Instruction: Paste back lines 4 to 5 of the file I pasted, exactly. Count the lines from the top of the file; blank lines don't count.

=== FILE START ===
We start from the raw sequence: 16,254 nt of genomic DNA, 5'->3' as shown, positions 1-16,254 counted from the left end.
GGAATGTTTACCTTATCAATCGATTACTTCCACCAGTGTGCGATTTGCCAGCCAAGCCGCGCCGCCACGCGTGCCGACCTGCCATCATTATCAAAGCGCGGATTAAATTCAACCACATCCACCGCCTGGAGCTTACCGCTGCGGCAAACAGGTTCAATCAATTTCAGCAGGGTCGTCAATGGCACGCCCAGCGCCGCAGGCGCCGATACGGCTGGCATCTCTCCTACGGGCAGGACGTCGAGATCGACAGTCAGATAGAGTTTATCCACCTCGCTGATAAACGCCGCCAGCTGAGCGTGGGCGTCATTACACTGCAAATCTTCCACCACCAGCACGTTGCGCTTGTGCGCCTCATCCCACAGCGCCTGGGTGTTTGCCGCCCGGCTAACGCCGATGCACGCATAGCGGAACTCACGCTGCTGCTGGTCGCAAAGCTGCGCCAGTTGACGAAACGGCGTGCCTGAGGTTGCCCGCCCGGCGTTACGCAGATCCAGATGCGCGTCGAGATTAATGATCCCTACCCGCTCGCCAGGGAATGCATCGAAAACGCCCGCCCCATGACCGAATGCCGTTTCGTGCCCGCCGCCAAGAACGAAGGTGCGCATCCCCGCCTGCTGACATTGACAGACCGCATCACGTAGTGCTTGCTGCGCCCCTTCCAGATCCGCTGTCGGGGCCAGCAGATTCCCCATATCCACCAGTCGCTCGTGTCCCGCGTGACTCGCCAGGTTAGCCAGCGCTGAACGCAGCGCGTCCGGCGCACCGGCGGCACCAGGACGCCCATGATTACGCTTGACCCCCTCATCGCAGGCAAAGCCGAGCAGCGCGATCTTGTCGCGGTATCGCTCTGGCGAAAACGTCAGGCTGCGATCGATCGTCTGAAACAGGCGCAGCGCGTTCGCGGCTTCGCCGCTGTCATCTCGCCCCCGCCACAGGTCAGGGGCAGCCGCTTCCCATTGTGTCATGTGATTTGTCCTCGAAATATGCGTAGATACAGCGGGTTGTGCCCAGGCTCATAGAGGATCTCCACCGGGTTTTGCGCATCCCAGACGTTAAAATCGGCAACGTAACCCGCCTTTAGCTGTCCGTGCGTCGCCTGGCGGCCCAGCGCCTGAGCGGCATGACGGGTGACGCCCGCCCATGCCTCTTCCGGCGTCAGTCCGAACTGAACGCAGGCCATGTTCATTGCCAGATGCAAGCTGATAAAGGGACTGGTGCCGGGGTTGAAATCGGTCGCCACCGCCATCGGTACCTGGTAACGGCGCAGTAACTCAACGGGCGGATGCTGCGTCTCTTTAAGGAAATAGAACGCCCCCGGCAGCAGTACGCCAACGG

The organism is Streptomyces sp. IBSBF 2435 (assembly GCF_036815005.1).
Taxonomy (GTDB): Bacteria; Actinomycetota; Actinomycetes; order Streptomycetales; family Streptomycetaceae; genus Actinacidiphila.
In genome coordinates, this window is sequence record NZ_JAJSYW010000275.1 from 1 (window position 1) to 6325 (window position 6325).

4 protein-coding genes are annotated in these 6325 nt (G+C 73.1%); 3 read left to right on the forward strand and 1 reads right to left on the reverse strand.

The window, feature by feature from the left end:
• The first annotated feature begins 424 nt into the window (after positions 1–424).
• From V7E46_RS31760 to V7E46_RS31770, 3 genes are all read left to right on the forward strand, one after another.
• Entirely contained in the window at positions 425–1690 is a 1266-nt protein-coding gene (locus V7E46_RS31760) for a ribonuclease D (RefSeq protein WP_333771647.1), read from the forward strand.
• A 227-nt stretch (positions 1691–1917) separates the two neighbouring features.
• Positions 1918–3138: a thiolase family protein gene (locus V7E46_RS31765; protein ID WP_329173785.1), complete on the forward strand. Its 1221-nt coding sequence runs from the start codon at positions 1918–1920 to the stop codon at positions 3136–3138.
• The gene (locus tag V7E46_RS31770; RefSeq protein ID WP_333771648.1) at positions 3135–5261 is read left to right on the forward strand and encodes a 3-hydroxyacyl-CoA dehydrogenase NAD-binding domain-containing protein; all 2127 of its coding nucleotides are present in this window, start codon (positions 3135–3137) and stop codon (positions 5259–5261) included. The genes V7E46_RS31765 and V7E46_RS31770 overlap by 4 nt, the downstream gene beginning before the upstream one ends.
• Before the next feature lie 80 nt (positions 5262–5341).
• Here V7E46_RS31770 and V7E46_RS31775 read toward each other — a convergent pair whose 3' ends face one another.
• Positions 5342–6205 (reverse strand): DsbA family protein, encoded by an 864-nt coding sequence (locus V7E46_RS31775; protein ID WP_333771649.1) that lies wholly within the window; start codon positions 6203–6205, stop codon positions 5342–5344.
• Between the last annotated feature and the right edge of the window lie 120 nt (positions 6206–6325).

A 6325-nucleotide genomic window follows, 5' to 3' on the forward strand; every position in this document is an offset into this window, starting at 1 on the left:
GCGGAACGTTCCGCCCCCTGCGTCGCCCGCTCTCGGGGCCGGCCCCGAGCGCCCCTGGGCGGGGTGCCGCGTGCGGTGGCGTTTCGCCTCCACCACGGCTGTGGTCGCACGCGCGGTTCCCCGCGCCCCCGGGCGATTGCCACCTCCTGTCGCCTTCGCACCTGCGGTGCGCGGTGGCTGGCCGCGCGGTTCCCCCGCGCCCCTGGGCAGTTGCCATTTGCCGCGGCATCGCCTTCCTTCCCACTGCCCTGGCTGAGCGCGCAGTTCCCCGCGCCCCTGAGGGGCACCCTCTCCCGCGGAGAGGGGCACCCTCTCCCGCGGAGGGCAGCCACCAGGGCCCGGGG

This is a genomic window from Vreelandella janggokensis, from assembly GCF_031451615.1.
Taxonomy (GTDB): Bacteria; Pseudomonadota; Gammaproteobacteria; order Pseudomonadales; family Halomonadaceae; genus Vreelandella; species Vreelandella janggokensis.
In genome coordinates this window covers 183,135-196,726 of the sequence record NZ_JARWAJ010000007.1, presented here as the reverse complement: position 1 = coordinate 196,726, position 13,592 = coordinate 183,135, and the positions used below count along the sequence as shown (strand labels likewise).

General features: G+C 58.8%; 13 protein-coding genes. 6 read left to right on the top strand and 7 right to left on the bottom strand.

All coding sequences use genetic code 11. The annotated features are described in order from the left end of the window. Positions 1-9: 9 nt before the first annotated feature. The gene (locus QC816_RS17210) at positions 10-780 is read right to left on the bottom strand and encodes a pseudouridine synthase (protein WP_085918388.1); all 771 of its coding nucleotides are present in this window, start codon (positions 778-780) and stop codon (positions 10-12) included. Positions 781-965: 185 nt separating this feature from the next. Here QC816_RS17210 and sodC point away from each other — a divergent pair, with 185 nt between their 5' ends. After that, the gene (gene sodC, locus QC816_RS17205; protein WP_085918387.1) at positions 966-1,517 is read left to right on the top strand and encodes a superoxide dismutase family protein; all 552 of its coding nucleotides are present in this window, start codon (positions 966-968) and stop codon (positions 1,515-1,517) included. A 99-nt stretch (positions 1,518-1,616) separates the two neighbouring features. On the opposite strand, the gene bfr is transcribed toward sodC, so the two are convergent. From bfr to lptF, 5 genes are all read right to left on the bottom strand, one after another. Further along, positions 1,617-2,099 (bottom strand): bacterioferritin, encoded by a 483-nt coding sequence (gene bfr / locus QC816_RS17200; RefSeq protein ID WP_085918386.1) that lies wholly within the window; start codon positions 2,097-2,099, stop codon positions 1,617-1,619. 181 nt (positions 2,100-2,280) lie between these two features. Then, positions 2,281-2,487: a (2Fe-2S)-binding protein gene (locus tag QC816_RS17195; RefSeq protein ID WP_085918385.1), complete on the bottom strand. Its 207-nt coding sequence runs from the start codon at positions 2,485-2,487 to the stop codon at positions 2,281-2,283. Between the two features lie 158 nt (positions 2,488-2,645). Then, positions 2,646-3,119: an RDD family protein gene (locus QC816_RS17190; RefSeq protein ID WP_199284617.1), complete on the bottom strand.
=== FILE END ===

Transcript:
Taxonomy (GTDB): Bacteria; Actinomycetota; Actinomycetes; order Streptomycetales; family Streptomycetaceae; genus Actinacidiphila.
In genome coordinates, this window is sequence record NZ_JAJSYW010000275.1 from 1 (window position 1) to 6325 (window position 6325).